State v. Chen

Summarized by:

  • Court: Oregon Court of Appeals
  • Area(s) of Law: Criminal Law
  • Date Filed: 10-29-2014
  • Case #: A150410
  • Judge(s)/Court Below: Duncan, P.J. for the Court; Haselton, C.J.; & Wollheim, J.
  • Full Text Opinion

Under ORS 475.860, a reasonable jury could convict a defendant on a charge of delivery of marijuana when presented with evidence of their frequent presence at a grow operation, transportation of marijuana trimmings, and large amounts of drugs on the property. These factors considered cumulatively create a logical inference that a defendant intends to sell the marijuana, which constitutes delivery.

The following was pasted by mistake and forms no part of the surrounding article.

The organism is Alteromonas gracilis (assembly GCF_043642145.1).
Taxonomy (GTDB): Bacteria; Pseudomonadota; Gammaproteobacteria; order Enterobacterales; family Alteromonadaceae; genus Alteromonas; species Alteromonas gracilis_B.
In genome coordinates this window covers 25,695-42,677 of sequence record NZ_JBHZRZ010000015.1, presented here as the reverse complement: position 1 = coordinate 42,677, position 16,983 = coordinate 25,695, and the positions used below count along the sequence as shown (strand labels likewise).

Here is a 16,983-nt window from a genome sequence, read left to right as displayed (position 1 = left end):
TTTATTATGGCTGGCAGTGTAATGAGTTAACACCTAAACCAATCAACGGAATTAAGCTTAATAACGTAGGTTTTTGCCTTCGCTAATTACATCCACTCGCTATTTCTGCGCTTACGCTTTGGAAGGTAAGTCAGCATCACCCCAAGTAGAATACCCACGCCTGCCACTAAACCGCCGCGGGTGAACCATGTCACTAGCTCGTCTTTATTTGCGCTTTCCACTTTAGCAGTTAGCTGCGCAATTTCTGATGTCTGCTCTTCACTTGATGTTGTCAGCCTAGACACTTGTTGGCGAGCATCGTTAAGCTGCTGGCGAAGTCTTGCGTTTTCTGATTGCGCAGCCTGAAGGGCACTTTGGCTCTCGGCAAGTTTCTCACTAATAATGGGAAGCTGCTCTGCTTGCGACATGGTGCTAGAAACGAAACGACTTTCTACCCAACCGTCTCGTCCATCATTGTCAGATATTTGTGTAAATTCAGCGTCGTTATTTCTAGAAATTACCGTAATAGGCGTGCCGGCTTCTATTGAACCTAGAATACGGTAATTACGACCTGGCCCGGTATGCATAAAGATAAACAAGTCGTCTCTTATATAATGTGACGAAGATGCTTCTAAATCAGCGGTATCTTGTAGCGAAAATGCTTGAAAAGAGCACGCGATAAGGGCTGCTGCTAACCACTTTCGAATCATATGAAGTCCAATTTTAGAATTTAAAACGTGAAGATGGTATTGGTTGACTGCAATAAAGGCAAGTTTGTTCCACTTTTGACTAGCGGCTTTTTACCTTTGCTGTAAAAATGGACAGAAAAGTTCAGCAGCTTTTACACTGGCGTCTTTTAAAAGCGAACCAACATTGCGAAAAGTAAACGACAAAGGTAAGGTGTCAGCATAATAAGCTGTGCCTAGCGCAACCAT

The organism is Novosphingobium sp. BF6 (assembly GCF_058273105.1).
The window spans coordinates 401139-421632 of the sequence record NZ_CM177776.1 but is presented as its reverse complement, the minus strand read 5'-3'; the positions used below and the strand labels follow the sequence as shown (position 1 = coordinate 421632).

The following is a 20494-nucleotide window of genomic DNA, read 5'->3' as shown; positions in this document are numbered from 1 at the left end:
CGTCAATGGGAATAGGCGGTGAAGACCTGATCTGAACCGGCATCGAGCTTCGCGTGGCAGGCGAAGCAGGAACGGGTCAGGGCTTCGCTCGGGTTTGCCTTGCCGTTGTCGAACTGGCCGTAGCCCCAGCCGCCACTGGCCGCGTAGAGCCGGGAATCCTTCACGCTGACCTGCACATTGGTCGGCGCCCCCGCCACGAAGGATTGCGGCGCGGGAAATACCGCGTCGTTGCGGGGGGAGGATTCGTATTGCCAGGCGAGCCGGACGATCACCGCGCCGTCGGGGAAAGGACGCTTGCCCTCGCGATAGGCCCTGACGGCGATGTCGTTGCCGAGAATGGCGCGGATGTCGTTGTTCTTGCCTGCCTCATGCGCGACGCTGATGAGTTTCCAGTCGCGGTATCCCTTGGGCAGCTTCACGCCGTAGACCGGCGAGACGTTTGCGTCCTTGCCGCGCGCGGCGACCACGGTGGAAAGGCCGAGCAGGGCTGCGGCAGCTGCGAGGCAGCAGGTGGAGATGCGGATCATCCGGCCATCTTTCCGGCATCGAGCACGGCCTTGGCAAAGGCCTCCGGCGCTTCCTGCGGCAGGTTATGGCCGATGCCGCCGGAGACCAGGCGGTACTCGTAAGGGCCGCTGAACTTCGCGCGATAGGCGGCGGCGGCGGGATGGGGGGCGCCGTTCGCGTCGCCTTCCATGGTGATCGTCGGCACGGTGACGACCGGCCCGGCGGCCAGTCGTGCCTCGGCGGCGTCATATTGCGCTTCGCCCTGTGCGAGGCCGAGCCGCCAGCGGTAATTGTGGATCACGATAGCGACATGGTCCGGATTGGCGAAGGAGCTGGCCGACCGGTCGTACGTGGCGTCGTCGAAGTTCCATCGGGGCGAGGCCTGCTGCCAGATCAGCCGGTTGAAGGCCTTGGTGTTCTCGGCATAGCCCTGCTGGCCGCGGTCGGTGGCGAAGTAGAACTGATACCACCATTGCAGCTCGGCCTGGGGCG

Defendant appealed of the trial court’s decision to deny his motion for judgment of acquittal on a charge of delivery of marijuana. In 2010, the electric company began to suspect that there was a marijuana grow operation taking place in a home that was using a large amount of electricity. Police, upon observing the property, saw the defendant at the house, though he did not own the property. With a warrant, police searched the suspected grow house and found 1.2 million dollars in marijuana plants. Defendant contended that he lacked an intent to deliver the drugs because there was no evidence of harvesting, packaging, or selling, despite their being a large quantity of the drug which has in prior cases been deemed sufficient to constitute the intent element of the delivery charge. The trial court concluded that the delivery charge was justified because the size of the grow operation showed that there existed a substantial step toward engaging in the offense. The Court agreed with the trial court, adding that a reasonable jury could conclude that Defendant had the intent to sell the marijuana; this established a delivery because he was at the property every day without the presence of others inside the home, he was transporting trimmings, and there was a large amount of marijuana. Affirmed.

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